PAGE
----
Arts & Culture

Arts & Culture

By Rachael Barrett

Jamaica has long been known as a cultural powerhouse, a small island that’s cultural impact on the rest of the world through music, sport, food and island culture far outweighs its size. Whilst visitors come for the sun, sea, sand and reggae vibes, the visual and performing arts have also captured the attention of scholars and aesthetes who appreciate the island’s dance, theatre and visual art offerings ­­— from the formal stage in Kingston to studios on the coast. I often refer to Kingston as “the New York City of the Caribbean,” as most visitors don’t fully understand that this is a dynamic urban centre and not just the beachfront oasis they may have come to expect all of Jamaica to look like. Come take a turn through Jamaica’s current contemporary art scene to get a sense of what the Caribbean’s coolest creatives are up to.

Regarded as one of the best restaurants in Kingston for its Caribbean fusion menu and beautiful courtyard ambience, the stage at Redbones features a rotating roster of jazz and reggae musicians, dub poets, and an eclectic assemblage of internationally sourced entertainment with a Caribbean feel, whilst the small gallery at the front hosts a roving menu of exhibitions by local and visiting craftsmen and artists.

National Gallery of Jamaica
On the last Sunday of every month, the National Gallery of Jamaica (NGJ), the oldest national fine arts institution in the Caribbean located on the waterfront in downtown Kingston, remains open for extended hours and features special entertainment incorporating emerging musicians, free tours, dance and theatre performances, book launches and films. The NGJ remains a central point of access for visitors and locals to learn about Jamaica’s rich visual arts tradition from the permanent collection that chronicles the island’s visual arts history from colonial times to present day but also serves as an active source of educational programming and means of connecting with the broader Caribbean art community. According to Executive Director Veerle Poupeye, “Our blog and social media use has also increased our reach into the young adult population and has also allowed us to reach the Jamaican Diaspora more effectively, at least virtually.”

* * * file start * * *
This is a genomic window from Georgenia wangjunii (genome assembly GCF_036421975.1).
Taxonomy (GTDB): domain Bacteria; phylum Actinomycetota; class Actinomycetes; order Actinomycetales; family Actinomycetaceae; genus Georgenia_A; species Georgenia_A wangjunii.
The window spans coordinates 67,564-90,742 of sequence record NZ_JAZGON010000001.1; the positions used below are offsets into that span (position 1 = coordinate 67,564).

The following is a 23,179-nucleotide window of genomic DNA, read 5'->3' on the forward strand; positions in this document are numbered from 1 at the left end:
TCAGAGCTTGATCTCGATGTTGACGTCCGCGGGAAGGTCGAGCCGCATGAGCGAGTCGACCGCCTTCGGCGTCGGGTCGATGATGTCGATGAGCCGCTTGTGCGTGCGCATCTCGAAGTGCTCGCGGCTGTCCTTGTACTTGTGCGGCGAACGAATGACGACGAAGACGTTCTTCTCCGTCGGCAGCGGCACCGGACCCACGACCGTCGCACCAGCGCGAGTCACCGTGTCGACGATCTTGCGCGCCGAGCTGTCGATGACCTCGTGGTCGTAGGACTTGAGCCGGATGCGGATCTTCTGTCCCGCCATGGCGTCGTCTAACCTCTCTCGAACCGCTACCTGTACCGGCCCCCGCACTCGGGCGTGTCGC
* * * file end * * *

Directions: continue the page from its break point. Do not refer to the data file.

Edna Manley College of the Visual and Performing Arts
On the last Tuesday evening of every month, the Jamaica Poetry Society convenes at the amphitheatre at Edna Manley College of the Visual and Performing Arts in Kingston, highlighting a featured poet and allowing novices to step up to the open mic. An intimate experience well attended by heavy hitters within the local literary circles, the college also features a weekly Thursday lunchtime concert series featuring live music from their pool of the Caribbean’s hottest upcoming talent.

Contemporary Art Galleries and Private Auctions
Private auctions and exhibitions of artwork also pop up from time to time, but for seasoned collectors and novices looking to take a piece of local culture back with them, even local pros like private dealer and Caribbean art collector Susanne Fredricks note that there has been a shift in both the infrastructure for art in Jamaica as well as the market itself. “Commercial galleries have closed their doors or downsized…,” she states. “[However] sales of mainstream representational works are sustained, and the secondary market is still quite vibrant… Artists are increasingly faced with difficulty showing their work and, therefore, nurturing new buyers and collectors.”

Bearing in mind the landscape is tricky to navigate, a number of charities and foundations stage auctions of work throughout the year; and, in general, the newspapers and concierge at the hotel front desk are perhaps the best bets to check on what may be happening whilst you’re in town!

From time to time, dealers like Fredricks also stage pop-up exhibitions of work from contemporary artists. Spaces like the Hi-Qo Art & Framing Gallery and Decor VIII in Kingston, the Gallery of West Indian Art in Montego Bay, the Harmony Hall gallery in Ocho Rios and to the east the Portland Art Gallery in the old Port Antonio Railway Station are good places to look for burgeoning local talent.